BEL-AIR DEAD, by Stuart Woods, G.P. Putnam’s Sons, New York, 2011, hardcover, 293 pages, $25.95.
Over the past 30 years, Stuart Woods has developed quite the family of characters. What’s intriguing is the way he shifts characters among his various series.
“Bel-Air Dead” is the 20th book by the part-time Mount Desert Island resident featuring cop-turned-attorney Stone Barrington. Also present are such regulars as his faithful ex-partner Dino Bacchetti and Mike Freeman, head of international protection outfit Strategic Services, which has been a steady presence in recent Barrington novels. But also making appearances are Ed Eagle, from the series about the Santa Fe attorney, and Rick Barron, from “Prince of Beverly Hills” and “Beverly Hills Dead.”
This time out, Barrington is recruited by old flame Arrington Calder to handle her shares of Centurion Studios stock during a takeover bid. Barron is the longtime head of Centurion, one of the last of the old-school studios in Hollywood.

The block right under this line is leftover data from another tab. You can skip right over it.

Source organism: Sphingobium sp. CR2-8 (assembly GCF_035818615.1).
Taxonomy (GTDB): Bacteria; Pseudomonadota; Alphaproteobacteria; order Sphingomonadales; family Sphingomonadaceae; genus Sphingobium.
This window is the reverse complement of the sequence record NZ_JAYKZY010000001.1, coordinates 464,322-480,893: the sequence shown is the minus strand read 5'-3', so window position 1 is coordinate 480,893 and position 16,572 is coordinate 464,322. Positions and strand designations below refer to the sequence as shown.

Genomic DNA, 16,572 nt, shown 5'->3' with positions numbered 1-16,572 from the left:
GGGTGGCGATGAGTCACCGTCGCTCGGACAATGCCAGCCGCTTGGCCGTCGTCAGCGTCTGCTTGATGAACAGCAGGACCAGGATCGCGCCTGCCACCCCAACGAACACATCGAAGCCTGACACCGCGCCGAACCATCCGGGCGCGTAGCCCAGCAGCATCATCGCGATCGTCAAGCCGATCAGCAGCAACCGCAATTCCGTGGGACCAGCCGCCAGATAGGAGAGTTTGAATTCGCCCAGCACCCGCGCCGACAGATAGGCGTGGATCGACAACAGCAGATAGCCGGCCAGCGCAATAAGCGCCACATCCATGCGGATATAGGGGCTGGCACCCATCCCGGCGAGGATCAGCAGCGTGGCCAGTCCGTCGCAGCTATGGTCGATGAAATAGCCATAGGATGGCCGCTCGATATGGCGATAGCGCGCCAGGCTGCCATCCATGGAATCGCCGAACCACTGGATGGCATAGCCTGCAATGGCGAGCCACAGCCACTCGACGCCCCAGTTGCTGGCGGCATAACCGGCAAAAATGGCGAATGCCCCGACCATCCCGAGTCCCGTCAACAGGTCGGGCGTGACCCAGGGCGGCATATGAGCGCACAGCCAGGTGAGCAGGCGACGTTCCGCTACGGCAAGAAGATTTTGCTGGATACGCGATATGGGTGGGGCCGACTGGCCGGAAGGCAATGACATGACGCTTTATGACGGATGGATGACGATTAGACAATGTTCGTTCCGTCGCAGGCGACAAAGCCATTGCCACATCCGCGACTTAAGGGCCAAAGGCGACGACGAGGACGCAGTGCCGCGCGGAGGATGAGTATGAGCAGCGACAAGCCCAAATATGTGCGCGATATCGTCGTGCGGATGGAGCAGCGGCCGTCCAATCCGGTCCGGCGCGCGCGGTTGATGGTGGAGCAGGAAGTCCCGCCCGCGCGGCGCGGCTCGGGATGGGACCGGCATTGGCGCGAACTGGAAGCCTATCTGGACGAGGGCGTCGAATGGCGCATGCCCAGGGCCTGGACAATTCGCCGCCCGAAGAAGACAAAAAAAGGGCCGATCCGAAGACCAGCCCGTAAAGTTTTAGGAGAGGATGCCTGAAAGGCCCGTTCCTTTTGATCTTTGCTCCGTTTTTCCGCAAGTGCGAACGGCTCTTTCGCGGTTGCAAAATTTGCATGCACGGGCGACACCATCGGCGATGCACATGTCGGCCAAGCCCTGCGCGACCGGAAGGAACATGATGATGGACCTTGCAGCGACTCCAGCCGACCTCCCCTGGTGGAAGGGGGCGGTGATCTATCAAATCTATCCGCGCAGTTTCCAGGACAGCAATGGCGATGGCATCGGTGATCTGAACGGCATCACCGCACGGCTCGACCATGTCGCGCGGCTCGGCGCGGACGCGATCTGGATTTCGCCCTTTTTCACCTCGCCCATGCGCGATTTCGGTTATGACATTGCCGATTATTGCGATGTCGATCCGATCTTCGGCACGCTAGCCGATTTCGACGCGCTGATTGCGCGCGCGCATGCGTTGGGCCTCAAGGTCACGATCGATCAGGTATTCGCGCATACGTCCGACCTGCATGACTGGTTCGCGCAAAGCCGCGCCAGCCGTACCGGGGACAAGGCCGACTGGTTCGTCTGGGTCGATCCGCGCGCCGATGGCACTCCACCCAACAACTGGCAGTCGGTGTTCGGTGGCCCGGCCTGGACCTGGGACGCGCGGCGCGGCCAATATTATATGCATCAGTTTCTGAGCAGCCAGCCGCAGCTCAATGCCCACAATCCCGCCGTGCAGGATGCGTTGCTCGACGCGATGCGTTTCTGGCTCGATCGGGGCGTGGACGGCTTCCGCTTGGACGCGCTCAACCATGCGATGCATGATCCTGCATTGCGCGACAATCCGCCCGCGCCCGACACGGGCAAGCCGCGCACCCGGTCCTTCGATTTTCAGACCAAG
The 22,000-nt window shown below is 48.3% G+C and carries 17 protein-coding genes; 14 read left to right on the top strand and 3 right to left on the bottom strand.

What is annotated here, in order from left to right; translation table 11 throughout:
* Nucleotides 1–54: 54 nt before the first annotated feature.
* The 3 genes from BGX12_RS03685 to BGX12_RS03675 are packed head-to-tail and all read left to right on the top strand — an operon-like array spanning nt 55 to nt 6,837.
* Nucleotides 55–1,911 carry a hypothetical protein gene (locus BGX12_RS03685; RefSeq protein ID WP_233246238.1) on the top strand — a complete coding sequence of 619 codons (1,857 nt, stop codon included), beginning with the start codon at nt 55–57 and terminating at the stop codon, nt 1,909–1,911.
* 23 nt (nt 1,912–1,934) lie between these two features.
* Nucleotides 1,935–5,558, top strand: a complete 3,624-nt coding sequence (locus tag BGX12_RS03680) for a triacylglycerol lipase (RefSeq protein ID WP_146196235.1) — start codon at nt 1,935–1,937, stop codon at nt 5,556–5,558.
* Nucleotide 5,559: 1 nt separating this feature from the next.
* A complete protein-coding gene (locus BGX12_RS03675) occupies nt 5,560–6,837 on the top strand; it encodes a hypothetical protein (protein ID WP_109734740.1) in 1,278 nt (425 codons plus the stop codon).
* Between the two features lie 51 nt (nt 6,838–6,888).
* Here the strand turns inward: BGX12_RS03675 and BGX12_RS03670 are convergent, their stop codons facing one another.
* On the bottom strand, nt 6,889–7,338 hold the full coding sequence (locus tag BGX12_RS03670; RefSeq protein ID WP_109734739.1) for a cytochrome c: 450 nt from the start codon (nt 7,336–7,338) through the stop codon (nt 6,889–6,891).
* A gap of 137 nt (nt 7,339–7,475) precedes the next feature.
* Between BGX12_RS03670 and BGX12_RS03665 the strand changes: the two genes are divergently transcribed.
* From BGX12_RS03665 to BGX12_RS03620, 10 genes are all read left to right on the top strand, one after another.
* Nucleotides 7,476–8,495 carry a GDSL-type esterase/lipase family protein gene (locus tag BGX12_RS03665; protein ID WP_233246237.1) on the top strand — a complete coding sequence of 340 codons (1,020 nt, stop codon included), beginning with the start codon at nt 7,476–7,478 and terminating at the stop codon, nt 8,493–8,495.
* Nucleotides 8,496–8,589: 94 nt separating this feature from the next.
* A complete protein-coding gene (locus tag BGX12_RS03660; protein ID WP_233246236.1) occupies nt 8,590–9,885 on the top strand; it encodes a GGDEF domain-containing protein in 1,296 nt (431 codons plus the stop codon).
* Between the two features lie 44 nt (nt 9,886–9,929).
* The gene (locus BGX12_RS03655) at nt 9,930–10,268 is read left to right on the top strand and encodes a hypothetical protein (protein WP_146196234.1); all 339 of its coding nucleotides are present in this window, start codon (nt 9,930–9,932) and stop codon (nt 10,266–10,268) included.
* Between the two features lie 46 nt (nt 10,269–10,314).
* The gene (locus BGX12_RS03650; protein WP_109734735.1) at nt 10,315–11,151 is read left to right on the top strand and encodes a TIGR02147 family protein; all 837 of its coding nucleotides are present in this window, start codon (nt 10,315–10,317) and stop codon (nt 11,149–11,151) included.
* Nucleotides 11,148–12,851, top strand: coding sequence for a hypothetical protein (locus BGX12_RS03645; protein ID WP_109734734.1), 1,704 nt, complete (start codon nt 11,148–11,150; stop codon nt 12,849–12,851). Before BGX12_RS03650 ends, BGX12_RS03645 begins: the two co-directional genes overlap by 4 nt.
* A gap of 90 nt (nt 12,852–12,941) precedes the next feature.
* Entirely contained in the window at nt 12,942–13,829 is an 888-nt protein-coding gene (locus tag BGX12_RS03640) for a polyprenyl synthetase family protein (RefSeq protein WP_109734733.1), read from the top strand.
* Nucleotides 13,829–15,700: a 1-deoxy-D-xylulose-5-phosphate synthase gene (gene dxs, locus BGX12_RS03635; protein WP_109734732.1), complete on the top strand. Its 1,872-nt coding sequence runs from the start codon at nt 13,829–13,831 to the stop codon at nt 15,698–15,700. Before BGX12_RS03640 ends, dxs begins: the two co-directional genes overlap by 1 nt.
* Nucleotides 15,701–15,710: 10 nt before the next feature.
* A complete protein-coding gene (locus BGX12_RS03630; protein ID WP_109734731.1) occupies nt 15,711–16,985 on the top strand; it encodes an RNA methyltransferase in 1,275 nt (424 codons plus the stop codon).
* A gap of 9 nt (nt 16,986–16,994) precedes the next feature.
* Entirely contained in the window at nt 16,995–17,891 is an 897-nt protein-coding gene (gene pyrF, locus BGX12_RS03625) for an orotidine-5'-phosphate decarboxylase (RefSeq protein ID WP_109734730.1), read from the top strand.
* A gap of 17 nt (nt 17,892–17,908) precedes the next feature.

Wanting to take over the property on which the studio sits and turn it into a resort is Terry Prince, a businessman with connections to the drug trade.
Unfortunately, those who line up with Barrington and Barron in the stock struggle end up injured — or dead.
Among the mysterious figures in “Bel-Air Dead” are a woman with no past and a woman with too much history, Eagle’s crazy ex-wife, Barbara.
The novel is one Big Business tug of war, with Barrington in the unfamiliar role of financial overseer. Along the way, he himself becomes a wealthy man, after years of just getting by.
“Bel-Air Dead” is an enjoyable glimpse into the lives of the rich and famous, with a little murder and mayhem sprinkled in. Once again, Woods’ work goes down smoothly, like the Knob Creek bourbon that Barrington favors.